13. Love the list! What I've learned lately is that if I'm excited enough about my story, rather than doubting myself, I can write outside of ideal conditions.

  14. Kasie - That's what I'm here for! ;)

    lotusgirl - Yes, indeedy!

    Shannon - I'm glad you liked it and thanks about the blog! :) I like it too.

    Marilyn - Good point, it can definitely apply to adults too. As far as the altruism depends on what other motivating factors it fills. For example: do they think doing something nice will help them get included in the group, or does it help their desire to make things happen, or perhaps they feel it would be the grown-up thing to do. Most things fit in these groups from one angle or another.

    MT - I am a notetaker. It's an addiction really. ;) Great points! Thanks for bringing them up!

    Susan - SO TRUE! My books don't seem to really come to life until I've rewritten. :)

    Feywriter - Yeah, if the story is exciting enough, few things will stand in the way.

  15. Great list, Jenn! I'll have to come back after I've found my notes. =]

  16. There are a lot of great things on that list. So good!

  17. I think lately the biggest lesson I've learned is the phrase "write what you know". I've boiled that down to emotions. If you've known something emotionally and can draw from those experiences, I don't think it matters the setting because our best friend google makes so much possible. :) Super list. I love the one about the villain.

  18. Look at you being all busy learning things and stuff. And then you go and make me learn stuff too. Well I only have one thing to say about that..... Thanks!!:)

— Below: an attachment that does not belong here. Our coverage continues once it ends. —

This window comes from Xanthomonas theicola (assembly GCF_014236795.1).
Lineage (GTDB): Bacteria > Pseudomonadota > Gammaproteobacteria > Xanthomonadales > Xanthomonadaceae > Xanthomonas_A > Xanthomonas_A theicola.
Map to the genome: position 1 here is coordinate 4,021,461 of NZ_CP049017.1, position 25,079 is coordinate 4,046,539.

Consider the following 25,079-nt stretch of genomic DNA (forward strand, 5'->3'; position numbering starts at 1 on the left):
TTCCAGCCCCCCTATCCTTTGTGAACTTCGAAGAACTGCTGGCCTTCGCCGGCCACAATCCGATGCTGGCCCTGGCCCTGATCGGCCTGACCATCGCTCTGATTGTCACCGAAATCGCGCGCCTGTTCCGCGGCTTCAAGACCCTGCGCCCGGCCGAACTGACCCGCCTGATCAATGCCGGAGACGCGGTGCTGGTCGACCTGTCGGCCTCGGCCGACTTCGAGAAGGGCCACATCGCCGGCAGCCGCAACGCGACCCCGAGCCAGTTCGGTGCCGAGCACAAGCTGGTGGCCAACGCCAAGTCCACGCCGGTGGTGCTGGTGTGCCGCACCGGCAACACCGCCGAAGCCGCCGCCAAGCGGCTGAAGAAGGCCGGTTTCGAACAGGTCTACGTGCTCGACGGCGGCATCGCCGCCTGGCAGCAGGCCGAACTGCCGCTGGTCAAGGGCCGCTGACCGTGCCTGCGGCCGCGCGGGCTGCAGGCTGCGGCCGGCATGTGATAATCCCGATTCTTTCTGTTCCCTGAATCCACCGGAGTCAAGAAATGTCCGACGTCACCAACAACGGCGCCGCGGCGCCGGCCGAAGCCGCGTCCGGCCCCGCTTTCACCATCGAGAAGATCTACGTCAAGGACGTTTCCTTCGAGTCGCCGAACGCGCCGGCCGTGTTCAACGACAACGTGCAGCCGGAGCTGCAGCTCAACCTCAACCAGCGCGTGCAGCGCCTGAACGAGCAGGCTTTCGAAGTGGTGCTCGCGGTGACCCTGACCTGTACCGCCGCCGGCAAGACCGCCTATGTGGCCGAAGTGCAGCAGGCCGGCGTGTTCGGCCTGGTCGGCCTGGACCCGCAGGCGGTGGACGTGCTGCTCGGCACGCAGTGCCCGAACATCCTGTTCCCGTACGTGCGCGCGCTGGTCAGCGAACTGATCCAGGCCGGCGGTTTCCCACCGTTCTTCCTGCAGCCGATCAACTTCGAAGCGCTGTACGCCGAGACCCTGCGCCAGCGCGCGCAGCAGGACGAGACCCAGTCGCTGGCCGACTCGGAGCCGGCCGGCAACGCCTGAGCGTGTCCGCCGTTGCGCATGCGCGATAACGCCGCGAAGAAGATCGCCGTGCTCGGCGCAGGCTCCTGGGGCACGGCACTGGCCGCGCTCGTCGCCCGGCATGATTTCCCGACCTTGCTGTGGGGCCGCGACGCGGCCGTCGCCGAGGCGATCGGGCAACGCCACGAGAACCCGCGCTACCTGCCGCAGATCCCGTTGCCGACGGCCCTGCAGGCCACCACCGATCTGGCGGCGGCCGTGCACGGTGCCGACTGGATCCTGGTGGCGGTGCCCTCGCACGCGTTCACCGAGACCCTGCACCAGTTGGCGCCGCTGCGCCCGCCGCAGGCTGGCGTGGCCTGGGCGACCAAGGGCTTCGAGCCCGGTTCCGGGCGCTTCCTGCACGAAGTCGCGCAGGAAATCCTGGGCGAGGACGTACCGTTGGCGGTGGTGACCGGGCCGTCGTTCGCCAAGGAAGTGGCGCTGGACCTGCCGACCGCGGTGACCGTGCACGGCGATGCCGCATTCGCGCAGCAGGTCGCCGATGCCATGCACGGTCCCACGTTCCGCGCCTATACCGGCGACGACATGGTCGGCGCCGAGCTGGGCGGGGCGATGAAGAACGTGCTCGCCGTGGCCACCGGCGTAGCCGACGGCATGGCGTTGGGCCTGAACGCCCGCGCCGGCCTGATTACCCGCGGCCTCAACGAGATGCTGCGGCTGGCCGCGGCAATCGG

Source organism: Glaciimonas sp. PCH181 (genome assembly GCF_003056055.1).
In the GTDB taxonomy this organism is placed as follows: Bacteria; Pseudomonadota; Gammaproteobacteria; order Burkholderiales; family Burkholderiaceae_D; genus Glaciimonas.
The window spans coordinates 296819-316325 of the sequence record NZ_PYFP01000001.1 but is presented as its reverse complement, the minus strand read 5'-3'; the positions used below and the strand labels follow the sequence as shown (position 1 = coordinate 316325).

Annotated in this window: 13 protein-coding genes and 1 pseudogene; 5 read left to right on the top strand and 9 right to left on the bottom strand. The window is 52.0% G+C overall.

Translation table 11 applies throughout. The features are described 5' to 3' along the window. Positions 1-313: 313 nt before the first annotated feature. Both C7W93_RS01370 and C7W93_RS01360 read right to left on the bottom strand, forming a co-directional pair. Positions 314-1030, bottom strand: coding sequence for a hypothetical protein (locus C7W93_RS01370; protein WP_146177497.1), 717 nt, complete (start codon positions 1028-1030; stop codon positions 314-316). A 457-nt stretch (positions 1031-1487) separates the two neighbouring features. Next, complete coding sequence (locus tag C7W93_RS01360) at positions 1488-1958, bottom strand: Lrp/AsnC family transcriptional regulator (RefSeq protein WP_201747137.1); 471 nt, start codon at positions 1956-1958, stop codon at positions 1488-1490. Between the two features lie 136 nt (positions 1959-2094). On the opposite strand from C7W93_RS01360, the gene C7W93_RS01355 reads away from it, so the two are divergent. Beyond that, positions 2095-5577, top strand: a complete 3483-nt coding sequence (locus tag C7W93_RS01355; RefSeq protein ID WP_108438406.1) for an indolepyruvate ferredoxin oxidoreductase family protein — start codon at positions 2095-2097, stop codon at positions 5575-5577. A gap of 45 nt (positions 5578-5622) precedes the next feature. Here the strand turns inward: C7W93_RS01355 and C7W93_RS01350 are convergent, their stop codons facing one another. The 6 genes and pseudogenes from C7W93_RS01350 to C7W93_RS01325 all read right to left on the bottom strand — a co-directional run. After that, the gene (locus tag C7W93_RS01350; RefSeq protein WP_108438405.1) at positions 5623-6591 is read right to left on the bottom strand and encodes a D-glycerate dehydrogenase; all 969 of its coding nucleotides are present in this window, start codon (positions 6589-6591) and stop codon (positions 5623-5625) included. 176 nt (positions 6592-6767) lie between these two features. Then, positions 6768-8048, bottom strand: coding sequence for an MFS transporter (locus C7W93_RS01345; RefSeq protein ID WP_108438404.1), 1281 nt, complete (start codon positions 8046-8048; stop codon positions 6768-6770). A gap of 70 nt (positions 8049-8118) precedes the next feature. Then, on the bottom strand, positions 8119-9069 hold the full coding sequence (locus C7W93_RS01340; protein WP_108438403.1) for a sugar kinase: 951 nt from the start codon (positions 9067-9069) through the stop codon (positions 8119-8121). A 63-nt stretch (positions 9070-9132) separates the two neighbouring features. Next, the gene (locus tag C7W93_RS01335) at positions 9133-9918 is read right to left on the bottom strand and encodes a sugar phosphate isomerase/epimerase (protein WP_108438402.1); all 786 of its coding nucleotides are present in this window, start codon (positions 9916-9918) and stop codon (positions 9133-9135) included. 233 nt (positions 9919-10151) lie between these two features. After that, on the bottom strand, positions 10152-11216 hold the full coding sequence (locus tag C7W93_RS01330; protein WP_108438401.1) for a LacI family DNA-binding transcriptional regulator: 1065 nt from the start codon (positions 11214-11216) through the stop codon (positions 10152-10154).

I learned that writing while watching children's tv doesn't work well for me.

  19. Great list. I've learned that you have to keep writing even when you don't want to and it's in those moments that things seem to click.

  20. I really like #2 I remember hearing that. It was a light bulb moment for me.

  21. Great list! I'd like to add... Believable villains think they are doing the right thing, not the wrong thing. Even if they know what they are doing deep down is wrong, they will find a way to justify it. They won't nya-har-haarrr about how evil they are.

  22. I'm glad you stopped at 10 because I found number 10 to be extremely useful. Thanks for sharing your learning with us!

  23. Wow! How insightful! Thank you! I especially like number 5!
    Thanks for posting this, Jenn! :)

  24. I'm sucking up any informative about writing. I learn so much from blogging buddies.
    Thanks for your list.

  25. Number four kind of bums me out. My WIP is about the distant future of gaming so all the magic literally IS science.

    Otherwise, when magic is magical, I wholeheartedly agree with this.

  26. This is a great post. I'm glad I found your blog.

    And I can assure you that, even though you didn't win the contest, you will still be surrounded by awesomeness at the Storymakers conference.

    I look forward to meeting you.

  27. Wow, I'm saving this list, it's awesome! Mind you, I'm majoring in Creative Writing, and a couple of points there have not been mentioned in my classes yet.

    One question though, could you give an example of number 10.4? Denial of curiosity, knowing everything?

    thanks a bunch! =)

  28. Ray - you're the exception, I'm sure.

    Don - look forward to meeting you too!

    Aspen - I'll think that over and see if I can throw a blog post together with some examples. Thanks! :)